The first six vibration modes were considered (Table 3) to establish the search domain of this design parameter. In this manner, the lower bound of this search domain, θ 1 l = c m i n c r e f = 0.48 , was established via the application of Equations (17) and (18) to the six considered vibration modes.
On the other hand, the upper bound of this search domain, θ 1 u = c m a x c r e f = max ( c o p t , j ) c r e f , was determined via the optimum damping coefficient, c o p t , j , of the Pacheco’s curve [16]. The following expression may be used to obtain its value.
c o p t , j = 0.10 m · L · w 1 j · x c L
Thus, the upper bound of this search domain, θ i u = c m a x c r e f = 1.64 , was established via the application of Equation (19) to the six considered vibration modes.
It is necessary to point out that the search domain of this design parameter, c , ensures that if a solution (design) is found by the motion-based design algorithm, the rain-wind induced vibrations phenomenon is avoided, and this solution improves the values with respect to those proposed by the most used conventional design method, the Pacheco’s curve [16].
Second, the search domain of the design parameter, k , was established based on the analysis of the results provided by previous research [10]. According to these results, the following search domain was established: (i) as the lower bound, θ 2 l = k m i n k r e f = 0.10 was considered (with k m i n (N/m) being the minimum value of the stiffness coefficient of the passive damping device and k r e f (N/m) a reference value for scaling); and as the upper bound, θ 2 u = k m a x k r e f = 1.00 was taken into account (with k m a x (N/m) being the maximum value of the stiffness coefficient of the passive damping device). As a reference value, k r e f = 500,000 N/m was established in order to reduce the range of the search domain.
Finally, the search domain of the design parameter, f f , was established again via the results provided by previous research [10]. According to these results, the following search domain was established: (i) as the lower bound, θ 3 l = f f , m i n f f , r e f = 0.25 was considered (with f f , m i n (N) being the minimum value of the friction force of the passive damping device and f f , r e f (N) a reference value for scaling); and as the upper bound, θ 3 u = f f , m a x f f , r e f = 1.00 was taken into account (with f f , m a x (N) being the maximum value of the friction force of the passive damping device). As a reference value, f f , r e f = 40,000 N was considered in order to reduce the range of the search domain.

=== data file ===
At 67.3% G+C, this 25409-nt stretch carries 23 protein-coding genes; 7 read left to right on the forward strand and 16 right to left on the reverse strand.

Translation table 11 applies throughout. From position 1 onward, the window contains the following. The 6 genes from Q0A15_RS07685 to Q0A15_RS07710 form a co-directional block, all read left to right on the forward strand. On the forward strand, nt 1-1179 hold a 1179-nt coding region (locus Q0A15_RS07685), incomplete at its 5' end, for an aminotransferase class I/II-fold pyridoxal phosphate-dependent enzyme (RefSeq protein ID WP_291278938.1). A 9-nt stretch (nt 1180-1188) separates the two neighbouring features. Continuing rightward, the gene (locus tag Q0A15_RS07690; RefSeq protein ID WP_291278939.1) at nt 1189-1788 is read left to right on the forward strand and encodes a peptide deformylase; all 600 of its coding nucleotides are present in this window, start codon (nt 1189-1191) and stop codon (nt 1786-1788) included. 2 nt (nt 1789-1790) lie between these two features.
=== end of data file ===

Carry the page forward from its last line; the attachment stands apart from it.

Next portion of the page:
The motion-based design of the three considered passive damping devices is described in the next sections. As the design criterion, the compliance of the vibration serviceability limit state was considered. The recommendations of the FHWA guidelines [25] were assumed for this purpose.

4.4.1. Motion-Based Design of the Viscous Damper

The motion-based design of the viscous damper may be formulated as:
find   θ = [ c ]   minimize   f = [ α 1 · θ 1 , u m a x u l i m ] = [ 1 c r e f c , u m a x u l i m ] subject   to   c m i n c r e f c c r e f c m a x c r e f
As an optimization method, genetic algorithms were considered. A population of 20 individuals (vectors), a maximum number of iterations of 50, and a tolerance value of 10 5 for the variation of the multi-objective function were established.
As a result of this problem, the value of the design variable, c , was obtained. Figure 9 shows the Pareto front of the multi-objective function, f , where the relation between f 1 and f 2 is illustrated. The limit of the additional condition, u m a x u l i m = 1 , has also been included as reference (upper limit of f 2 ). The points of the Pareto front may be fitted by a second-order polynomial (Figure 9). The optimal value of the design variable obtained was, c = 80,710 sN/m.